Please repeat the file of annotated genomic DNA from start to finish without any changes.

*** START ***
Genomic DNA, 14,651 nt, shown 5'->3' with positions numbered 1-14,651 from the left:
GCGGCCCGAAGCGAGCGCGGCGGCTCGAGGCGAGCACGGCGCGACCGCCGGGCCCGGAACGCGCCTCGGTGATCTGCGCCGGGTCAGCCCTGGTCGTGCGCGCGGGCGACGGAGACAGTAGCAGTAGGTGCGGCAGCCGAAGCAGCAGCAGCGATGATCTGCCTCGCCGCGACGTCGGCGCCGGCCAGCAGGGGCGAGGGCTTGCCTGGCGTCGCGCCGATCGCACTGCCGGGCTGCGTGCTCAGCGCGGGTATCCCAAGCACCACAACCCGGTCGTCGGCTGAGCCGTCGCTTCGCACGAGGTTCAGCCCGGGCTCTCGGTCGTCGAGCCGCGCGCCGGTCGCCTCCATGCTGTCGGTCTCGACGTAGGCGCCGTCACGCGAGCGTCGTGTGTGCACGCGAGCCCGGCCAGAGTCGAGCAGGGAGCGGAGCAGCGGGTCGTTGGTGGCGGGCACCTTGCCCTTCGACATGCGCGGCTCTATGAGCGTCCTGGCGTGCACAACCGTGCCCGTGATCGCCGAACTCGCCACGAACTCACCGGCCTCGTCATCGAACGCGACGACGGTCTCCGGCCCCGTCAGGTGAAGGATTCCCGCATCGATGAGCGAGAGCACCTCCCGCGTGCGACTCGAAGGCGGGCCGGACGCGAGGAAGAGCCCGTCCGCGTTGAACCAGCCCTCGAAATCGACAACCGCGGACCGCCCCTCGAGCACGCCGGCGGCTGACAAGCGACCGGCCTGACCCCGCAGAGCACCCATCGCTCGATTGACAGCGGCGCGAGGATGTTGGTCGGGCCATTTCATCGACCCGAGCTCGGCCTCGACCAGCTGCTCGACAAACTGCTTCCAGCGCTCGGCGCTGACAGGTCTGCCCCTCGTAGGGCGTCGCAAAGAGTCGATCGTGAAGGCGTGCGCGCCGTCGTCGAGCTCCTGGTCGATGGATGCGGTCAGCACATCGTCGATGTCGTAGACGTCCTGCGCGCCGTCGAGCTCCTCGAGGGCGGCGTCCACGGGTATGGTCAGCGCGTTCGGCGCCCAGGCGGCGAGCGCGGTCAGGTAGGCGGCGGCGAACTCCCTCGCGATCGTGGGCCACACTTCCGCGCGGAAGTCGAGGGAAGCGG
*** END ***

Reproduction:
Genomic DNA, 14,651 nt, shown 5'->3' with positions numbered 1-14,651 from the left:
GCGGCCCGAAGCGAGCGCGGCGGCTCGAGGCGAGCACGGCGCGACCGCCGGGCCCGGAACGCGCCTCGGTGATCTGCGCCGGGTCAGCCCTGGTCGTGCGCGCGGGCGACGGAGACAGTAGCAGTAGGTGCGGCAGCCGAAGCAGCAGCAGCGATGATCTGCCTCGCCGCGACGTCGGCGCCGGCCAGCAGGGGCGAGGGCTTGCCTGGCGTCGCGCCGATCGCACTGCCGGGCTGCGTGCTCAGCGCGGGTATCCCAAGCACCACAACCCGGTCGTCGGCTGAGCCGTCGCTTCGCACGAGGTTCAGCCCGGGCTCTCGGTCGTCGAGCCGCGCGCCGGTCGCCTCCATGCTGTCGGTCTCGACGTAGGCGCCGTCACGCGAGCGTCGTGTGTGCACGCGAGCCCGGCCAGAGTCGAGCAGGGAGCGGAGCAGCGGGTCGTTGGTGGCGGGCACCTTGCCCTTCGACATGCGCGGCTCTATGAGCGTCCTGGCGTGCACAACCGTGCCCGTGATCGCCGAACTCGCCACGAACTCACCGGCCTCGTCATCGAACGCGACGACGGTCTCCGGCCCCGTCAGGTGAAGGATTCCCGCATCGATGAGCGAGAGCACCTCCCGCGTGCGACTCGAAGGCGGGCCGGACGCGAGGAAGAGCCCGTCCGCGTTGAACCAGCCCTCGAAATCGACAACCGCGGACCGCCCCTCGAGCACGCCGGCGGCTGACAAGCGACCGGCCTGACCCCGCAGAGCACCCATCGCTCGATTGACAGCGGCGCGAGGATGTTGGTCGGGCCATTTCATCGACCCGAGCTCGGCCTCGACCAGCTGCTCGACAAACTGCTTCCAGCGCTCGGCGCTGACAGGTCTGCCCCTCGTAGGGCGTCGCAAAGAGTCGATCGTGAAGGCGTGCGCGCCGTCGTCGAGCTCCTGGTCGATGGATGCGGTCAGCACATCGTCGATGTCGTAGACGTCCTGCGCGCCGTCGAGCTCCTCGAGGGCGGCGTCCACGGGTATGGTCAGCGCGTTCGGCGCCCAGGCGGCGAGCGCGGTCAGGTAGGCGGCGGCGAACTCCCTCGCGATCGTGGGCCACACTTCCGCGCGGAAGTCGAGGGAAGCGG